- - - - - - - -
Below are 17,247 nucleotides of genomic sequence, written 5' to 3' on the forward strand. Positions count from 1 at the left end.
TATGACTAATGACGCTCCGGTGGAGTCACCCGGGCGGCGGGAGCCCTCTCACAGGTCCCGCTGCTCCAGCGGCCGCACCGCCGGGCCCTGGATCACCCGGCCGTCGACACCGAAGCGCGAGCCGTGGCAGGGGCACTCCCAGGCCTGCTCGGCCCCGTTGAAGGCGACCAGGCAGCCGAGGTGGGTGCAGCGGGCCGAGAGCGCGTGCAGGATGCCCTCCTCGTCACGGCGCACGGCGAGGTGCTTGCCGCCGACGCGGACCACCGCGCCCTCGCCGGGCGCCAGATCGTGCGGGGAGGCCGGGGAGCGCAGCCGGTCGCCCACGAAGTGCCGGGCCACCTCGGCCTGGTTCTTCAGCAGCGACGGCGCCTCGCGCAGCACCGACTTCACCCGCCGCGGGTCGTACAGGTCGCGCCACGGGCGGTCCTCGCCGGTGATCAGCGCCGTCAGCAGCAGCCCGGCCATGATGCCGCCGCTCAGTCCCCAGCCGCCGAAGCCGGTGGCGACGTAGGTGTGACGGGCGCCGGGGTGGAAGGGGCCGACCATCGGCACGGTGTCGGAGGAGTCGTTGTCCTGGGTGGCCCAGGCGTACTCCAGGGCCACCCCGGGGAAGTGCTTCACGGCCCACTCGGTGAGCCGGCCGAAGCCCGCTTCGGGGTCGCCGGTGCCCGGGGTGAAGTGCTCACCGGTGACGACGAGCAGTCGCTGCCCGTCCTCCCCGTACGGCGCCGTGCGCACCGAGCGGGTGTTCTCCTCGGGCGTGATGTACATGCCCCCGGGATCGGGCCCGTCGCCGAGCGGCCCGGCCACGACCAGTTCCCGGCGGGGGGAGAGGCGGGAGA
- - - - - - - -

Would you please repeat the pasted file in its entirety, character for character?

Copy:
Below are 17,247 nucleotides of genomic sequence, written 5' to 3' on the forward strand. Positions count from 1 at the left end.
TATGACTAATGACGCTCCGGTGGAGTCACCCGGGCGGCGGGAGCCCTCTCACAGGTCCCGCTGCTCCAGCGGCCGCACCGCCGGGCCCTGGATCACCCGGCCGTCGACACCGAAGCGCGAGCCGTGGCAGGGGCACTCCCAGGCCTGCTCGGCCCCGTTGAAGGCGACCAGGCAGCCGAGGTGGGTGCAGCGGGCCGAGAGCGCGTGCAGGATGCCCTCCTCGTCACGGCGCACGGCGAGGTGCTTGCCGCCGACGCGGACCACCGCGCCCTCGCCGGGCGCCAGATCGTGCGGGGAGGCCGGGGAGCGCAGCCGGTCGCCCACGAAGTGCCGGGCCACCTCGGCCTGGTTCTTCAGCAGCGACGGCGCCTCGCGCAGCACCGACTTCACCCGCCGCGGGTCGTACAGGTCGCGCCACGGGCGGTCCTCGCCGGTGATCAGCGCCGTCAGCAGCAGCCCGGCCATGATGCCGCCGCTCAGTCCCCAGCCGCCGAAGCCGGTGGCGACGTAGGTGTGACGGGCGCCGGGGTGGAAGGGGCCGACCATCGGCACGGTGTCGGAGGAGTCGTTGTCCTGGGTGGCCCAGGCGTACTCCAGGGCCACCCCGGGGAAGTGCTTCACGGCCCACTCGGTGAGCCGGCCGAAGCCCGCTTCGGGGTCGCCGGTGCCCGGGGTGAAGTGCTCACCGGTGACGACGAGCAGTCGCTGCCCGTCCTCCCCGTACGGCGCCGTGCGCACCGAGCGGGTGTTCTCCTCGGGCGTGATGTACATGCCCCCGGGATCGGGCCCGTCGCCGAGCGGCCCGGCCACGACCAGTTCCCGGCGGGGGGAGAGGCGGGAGA